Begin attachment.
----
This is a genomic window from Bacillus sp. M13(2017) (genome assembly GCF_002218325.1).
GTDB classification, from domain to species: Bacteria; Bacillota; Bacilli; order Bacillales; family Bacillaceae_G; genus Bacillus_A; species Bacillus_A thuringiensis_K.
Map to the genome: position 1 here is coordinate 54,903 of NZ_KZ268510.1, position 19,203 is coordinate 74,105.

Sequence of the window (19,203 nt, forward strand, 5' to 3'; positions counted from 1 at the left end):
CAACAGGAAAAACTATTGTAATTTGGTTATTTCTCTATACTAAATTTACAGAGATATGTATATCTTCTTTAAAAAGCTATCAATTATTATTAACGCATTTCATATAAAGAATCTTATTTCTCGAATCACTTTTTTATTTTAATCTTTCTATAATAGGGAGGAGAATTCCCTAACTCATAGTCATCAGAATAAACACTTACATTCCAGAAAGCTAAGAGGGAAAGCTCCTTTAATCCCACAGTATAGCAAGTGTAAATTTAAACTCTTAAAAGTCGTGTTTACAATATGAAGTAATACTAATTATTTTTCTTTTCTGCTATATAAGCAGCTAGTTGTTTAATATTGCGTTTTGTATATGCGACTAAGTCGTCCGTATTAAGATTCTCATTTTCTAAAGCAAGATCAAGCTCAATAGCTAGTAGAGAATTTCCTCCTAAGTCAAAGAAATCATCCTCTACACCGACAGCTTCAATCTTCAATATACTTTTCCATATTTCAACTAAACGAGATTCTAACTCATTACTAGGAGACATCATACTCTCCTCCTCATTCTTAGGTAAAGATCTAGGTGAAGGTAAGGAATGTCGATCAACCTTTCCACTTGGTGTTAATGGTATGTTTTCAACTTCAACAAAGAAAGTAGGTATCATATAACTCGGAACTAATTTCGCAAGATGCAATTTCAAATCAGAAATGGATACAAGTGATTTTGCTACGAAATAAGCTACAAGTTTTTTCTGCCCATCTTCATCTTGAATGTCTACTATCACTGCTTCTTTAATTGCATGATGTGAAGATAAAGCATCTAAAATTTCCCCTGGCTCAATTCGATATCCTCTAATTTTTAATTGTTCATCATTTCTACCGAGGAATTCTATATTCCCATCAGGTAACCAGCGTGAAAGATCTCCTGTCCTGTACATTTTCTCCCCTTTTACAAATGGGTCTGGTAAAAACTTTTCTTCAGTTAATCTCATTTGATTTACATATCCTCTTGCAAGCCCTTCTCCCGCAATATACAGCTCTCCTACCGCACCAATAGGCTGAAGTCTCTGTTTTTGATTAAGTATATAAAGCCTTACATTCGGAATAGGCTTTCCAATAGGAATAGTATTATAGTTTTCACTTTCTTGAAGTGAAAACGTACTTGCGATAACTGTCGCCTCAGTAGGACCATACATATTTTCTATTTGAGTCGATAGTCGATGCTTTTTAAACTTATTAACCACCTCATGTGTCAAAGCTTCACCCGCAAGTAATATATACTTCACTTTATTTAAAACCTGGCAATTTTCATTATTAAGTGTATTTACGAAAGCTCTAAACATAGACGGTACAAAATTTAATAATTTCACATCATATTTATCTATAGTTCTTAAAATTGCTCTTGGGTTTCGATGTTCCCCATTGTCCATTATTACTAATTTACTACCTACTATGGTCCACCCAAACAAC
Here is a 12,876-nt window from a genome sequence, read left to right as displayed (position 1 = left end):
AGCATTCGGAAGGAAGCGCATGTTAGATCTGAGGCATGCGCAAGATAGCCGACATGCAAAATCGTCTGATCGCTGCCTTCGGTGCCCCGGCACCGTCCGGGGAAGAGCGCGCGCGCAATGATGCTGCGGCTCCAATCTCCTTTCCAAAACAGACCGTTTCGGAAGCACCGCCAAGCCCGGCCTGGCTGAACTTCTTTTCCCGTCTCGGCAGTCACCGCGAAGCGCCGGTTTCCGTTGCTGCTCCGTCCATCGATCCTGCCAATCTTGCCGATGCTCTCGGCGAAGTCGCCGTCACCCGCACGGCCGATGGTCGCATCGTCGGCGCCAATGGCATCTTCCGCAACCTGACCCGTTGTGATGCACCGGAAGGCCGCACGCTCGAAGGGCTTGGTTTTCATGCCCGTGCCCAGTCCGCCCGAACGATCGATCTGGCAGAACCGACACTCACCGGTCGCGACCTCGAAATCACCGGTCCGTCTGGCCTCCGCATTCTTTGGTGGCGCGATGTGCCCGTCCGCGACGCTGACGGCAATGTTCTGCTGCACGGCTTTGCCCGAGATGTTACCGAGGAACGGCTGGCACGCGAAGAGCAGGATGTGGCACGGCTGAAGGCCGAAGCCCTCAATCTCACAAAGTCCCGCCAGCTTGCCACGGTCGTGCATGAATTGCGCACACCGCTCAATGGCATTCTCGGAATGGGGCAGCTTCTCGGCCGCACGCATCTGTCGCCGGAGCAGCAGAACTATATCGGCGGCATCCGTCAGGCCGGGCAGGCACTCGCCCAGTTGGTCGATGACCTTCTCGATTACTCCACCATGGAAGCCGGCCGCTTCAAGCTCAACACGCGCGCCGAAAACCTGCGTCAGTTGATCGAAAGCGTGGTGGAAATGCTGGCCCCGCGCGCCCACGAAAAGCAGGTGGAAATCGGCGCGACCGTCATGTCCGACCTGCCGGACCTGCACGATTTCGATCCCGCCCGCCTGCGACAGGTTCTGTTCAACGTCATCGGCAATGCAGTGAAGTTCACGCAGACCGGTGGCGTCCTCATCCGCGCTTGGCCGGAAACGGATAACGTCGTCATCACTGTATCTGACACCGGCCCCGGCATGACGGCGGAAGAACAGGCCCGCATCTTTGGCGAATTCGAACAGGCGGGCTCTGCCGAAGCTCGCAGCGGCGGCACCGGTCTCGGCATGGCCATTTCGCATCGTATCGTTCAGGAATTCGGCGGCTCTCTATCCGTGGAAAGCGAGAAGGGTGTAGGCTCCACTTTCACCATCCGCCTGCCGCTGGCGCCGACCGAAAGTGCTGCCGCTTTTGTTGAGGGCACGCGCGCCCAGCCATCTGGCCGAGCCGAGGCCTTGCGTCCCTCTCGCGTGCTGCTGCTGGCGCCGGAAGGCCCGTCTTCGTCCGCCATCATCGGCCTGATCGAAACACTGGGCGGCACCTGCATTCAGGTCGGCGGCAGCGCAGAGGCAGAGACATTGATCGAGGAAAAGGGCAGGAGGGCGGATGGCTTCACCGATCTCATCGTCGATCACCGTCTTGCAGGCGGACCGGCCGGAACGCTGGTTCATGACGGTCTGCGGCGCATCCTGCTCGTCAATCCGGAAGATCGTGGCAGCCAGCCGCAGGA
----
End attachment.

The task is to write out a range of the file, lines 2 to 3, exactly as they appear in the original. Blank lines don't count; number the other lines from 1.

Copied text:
GTDB classification, from domain to species: Bacteria; Bacillota; Bacilli; order Bacillales; family Bacillaceae_G; genus Bacillus_A; species Bacillus_A thuringiensis_K.
Map to the genome: position 1 here is coordinate 54,903 of NZ_KZ268510.1, position 19,203 is coordinate 74,105.